THE GOVERNMENT'S long-standing pro-incineration policy went up in smoke yesterday.
Green Environment Minister John Gormley effectively binned the policy when he announced plans to introduce a levy on incinerators, similar to the one that applies for landfills.
The Government's national waste strategy and the hazardous waste policy drawn up by the Environmental Protection Agency (EPA) both include the use of waste-to-energy incinerators.
Previous Fianna Fail environment ministers including Noel Dempsey, in whose Meath constituency an incinerator is planned, have backed the need for the facilities, pointing to the European experience for dealing with unwanted waste.
They have pointed to Germany and other countries where the Green Party accept incineration as an environmentally-friendly solution and an alternative to the 'generational toxic timebomb' of landfills.
However, the new minister has accepted his new proposals on waste may financially undermine plans for incineration in Ireland.
Speaking at a major EPA conference in Dublin yesterday, the Green Party leader announced a review on waste policy and said he wants to introduce a levy on incineration, like at landfills, so they are used as a last resort.
He accepted that such proposals could financially undermine incinerators, but claimed current policy gives incentives to waste collectors to use them and this was wrong.
Mr Gormley said he believed that the construction of large-scale incineration facilities could undermine efforts at reducing waste levels and improving recycling in Ireland.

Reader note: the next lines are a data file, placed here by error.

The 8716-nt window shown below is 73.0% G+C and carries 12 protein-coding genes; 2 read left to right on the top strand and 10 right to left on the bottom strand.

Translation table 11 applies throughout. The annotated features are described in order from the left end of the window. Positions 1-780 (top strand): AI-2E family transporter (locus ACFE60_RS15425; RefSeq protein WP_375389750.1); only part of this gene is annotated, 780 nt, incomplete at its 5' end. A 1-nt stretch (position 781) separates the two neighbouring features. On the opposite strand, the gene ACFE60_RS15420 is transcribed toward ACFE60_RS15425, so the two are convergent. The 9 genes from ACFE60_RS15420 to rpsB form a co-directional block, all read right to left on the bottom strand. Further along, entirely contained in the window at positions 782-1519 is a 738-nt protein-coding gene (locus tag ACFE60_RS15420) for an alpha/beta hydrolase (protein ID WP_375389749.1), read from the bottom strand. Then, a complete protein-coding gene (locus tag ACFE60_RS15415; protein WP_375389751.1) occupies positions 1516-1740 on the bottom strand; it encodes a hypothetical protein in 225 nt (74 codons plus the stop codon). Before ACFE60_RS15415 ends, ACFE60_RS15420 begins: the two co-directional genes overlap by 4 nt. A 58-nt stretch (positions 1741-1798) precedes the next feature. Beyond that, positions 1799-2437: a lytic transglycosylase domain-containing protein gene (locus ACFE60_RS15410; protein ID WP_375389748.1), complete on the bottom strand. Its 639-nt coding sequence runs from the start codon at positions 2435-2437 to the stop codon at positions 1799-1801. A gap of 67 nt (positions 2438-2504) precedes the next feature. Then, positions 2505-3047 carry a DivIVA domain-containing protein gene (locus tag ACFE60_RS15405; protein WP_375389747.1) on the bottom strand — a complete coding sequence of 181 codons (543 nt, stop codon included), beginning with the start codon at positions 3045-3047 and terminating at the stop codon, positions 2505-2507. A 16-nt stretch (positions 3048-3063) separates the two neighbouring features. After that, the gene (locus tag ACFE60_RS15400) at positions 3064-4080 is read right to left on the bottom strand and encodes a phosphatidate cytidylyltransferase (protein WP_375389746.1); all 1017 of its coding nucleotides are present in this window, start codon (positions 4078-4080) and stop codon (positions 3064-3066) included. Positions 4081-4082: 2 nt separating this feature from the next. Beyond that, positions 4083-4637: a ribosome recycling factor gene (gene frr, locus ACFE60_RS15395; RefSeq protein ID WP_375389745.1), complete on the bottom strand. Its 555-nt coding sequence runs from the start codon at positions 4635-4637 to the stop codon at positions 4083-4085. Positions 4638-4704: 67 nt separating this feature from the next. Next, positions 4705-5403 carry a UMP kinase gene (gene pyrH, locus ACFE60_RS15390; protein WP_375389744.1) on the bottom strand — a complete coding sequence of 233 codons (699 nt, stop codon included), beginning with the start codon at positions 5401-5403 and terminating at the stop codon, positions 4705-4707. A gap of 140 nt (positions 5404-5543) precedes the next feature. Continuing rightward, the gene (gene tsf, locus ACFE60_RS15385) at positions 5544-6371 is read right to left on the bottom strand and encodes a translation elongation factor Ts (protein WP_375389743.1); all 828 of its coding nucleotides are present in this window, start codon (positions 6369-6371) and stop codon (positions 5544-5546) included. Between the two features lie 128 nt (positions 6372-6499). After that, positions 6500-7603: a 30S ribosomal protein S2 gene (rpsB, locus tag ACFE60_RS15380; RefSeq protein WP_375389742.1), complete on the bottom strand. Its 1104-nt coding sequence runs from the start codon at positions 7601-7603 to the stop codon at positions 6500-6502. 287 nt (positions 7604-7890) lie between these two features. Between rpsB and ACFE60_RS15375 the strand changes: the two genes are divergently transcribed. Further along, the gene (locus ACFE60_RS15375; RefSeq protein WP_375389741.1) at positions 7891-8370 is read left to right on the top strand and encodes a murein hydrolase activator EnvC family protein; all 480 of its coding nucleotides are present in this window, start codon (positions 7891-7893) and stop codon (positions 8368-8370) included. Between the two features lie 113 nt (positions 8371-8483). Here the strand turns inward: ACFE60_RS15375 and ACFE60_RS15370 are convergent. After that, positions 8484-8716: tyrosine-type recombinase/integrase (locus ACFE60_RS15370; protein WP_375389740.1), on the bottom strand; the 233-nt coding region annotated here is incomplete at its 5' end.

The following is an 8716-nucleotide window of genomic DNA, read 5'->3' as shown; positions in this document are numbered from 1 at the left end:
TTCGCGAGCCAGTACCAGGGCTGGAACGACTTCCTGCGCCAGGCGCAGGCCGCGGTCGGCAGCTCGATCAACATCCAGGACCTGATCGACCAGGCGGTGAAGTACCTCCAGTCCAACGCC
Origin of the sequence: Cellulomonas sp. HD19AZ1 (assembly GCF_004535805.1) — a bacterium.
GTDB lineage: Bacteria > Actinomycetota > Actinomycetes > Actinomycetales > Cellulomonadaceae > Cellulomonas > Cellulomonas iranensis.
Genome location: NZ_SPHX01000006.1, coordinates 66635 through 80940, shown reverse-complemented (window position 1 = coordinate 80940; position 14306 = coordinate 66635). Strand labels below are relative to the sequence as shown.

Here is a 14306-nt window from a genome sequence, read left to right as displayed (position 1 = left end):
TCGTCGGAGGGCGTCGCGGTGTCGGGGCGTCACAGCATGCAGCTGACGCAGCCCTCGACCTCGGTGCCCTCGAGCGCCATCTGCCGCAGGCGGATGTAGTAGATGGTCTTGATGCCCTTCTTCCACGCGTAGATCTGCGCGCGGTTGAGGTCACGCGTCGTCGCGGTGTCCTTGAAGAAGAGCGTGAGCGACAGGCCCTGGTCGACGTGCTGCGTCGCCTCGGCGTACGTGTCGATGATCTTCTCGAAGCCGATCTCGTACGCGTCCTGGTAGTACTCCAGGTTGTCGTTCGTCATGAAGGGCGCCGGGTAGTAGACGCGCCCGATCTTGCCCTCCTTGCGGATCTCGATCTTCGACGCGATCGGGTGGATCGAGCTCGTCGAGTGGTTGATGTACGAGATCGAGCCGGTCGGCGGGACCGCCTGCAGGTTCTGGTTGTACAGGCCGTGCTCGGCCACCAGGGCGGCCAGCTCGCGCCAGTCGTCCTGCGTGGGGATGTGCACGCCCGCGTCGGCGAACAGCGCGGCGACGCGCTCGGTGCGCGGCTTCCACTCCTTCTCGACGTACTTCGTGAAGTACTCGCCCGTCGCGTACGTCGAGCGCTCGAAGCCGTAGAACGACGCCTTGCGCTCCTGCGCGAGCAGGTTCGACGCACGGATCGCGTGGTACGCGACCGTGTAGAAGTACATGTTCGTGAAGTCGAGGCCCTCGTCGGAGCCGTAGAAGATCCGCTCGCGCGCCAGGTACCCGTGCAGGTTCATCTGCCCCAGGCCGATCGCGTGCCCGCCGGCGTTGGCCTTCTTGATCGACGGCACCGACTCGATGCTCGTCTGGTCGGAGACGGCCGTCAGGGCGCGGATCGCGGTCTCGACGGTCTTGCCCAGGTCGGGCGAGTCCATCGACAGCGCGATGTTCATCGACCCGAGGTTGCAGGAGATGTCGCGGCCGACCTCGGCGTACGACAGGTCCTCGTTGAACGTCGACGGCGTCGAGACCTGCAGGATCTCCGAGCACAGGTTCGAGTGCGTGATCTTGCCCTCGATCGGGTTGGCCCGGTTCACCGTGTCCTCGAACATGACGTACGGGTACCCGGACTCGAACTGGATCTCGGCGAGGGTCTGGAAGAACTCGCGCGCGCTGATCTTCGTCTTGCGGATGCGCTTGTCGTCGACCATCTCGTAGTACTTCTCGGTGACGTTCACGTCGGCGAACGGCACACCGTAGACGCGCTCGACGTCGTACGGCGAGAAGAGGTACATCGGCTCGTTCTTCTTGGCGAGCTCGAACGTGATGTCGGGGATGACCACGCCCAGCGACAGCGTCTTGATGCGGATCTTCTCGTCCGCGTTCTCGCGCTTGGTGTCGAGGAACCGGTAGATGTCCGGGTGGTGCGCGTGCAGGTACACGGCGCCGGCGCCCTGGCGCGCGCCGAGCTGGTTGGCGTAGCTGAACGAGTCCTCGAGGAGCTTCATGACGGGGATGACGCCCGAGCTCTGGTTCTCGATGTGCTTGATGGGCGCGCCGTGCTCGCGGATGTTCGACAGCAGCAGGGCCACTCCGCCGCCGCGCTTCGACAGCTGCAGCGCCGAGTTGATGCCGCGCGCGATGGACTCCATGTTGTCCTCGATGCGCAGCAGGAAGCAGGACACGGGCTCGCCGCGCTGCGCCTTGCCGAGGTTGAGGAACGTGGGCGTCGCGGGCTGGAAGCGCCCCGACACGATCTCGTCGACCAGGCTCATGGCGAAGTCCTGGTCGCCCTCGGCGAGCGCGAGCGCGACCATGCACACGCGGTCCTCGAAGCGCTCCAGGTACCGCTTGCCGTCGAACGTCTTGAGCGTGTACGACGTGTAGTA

The only major incinerator to get the green light is being located in Mr Gormley's backyard of Ringsend, in the heart of his constituency. He has been a vocal critic of the plan.
His opposition to contracts in which local authorities guarantee a set amount of waste to incinerator operators, and agree to pay-up if the specified target is not reached, could pose difficulties for Dublin City Council over the proposed Ringsend facility.
Mr Gormley stressed yesterday that the changes to incinerator deals were part of a major review of waste policy due to be completed next year.
However, John Ahern of Indaver Ireland, which has secured planning for incinerators in Meath and Cork, said science did not back up the Minister's contention that incineration and landfill are the same.
Mr Ahern said incinerators were much better at limiting the production of greenhouse gases, which cause global warming, and this was backed up by the Intergovernmental Panel on Climate Change involving the world's leading scientists.
He said they would engage in the public consultation review of waste management.
The Indaver boss said a waste to energy plant could be up and running by 2010.And he also supported efforts to bring about higher rates of recycling and waste reduction.